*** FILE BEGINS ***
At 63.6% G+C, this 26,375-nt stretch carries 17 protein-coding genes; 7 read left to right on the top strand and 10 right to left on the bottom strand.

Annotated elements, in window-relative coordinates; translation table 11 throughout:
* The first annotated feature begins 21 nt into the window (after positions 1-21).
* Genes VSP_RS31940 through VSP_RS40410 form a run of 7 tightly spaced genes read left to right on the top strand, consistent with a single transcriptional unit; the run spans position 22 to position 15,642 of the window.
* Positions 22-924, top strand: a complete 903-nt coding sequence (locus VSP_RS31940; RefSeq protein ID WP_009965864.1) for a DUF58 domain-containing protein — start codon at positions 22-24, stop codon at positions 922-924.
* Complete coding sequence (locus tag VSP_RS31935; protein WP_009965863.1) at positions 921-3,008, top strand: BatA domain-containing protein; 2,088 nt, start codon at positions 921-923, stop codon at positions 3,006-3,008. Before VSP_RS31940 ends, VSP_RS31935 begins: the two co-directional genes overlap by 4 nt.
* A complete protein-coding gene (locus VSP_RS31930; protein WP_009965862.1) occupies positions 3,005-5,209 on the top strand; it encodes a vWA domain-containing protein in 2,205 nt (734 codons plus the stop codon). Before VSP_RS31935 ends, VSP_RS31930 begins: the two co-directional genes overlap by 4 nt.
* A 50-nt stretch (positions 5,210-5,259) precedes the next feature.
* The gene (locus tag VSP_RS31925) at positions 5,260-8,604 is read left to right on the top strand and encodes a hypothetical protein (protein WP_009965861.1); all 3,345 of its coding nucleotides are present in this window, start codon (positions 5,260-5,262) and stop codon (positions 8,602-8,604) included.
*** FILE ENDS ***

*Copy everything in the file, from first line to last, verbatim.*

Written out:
At 63.6% G+C, this 26,375-nt stretch carries 17 protein-coding genes; 7 read left to right on the top strand and 10 right to left on the bottom strand.

Annotated elements, in window-relative coordinates; translation table 11 throughout:
* The first annotated feature begins 21 nt into the window (after positions 1-21).
* Genes VSP_RS31940 through VSP_RS40410 form a run of 7 tightly spaced genes read left to right on the top strand, consistent with a single transcriptional unit; the run spans position 22 to position 15,642 of the window.
* Positions 22-924, top strand: a complete 903-nt coding sequence (locus VSP_RS31940; RefSeq protein ID WP_009965864.1) for a DUF58 domain-containing protein — start codon at positions 22-24, stop codon at positions 922-924.
* Complete coding sequence (locus tag VSP_RS31935; protein WP_009965863.1) at positions 921-3,008, top strand: BatA domain-containing protein; 2,088 nt, start codon at positions 921-923, stop codon at positions 3,006-3,008. Before VSP_RS31940 ends, VSP_RS31935 begins: the two co-directional genes overlap by 4 nt.
* A complete protein-coding gene (locus VSP_RS31930; protein WP_009965862.1) occupies positions 3,005-5,209 on the top strand; it encodes a vWA domain-containing protein in 2,205 nt (734 codons plus the stop codon). Before VSP_RS31935 ends, VSP_RS31930 begins: the two co-directional genes overlap by 4 nt.
* A 50-nt stretch (positions 5,210-5,259) precedes the next feature.
* The gene (locus tag VSP_RS31925) at positions 5,260-8,604 is read left to right on the top strand and encodes a hypothetical protein (protein WP_009965861.1); all 3,345 of its coding nucleotides are present in this window, start codon (positions 5,260-5,262) and stop codon (positions 8,602-8,604) included.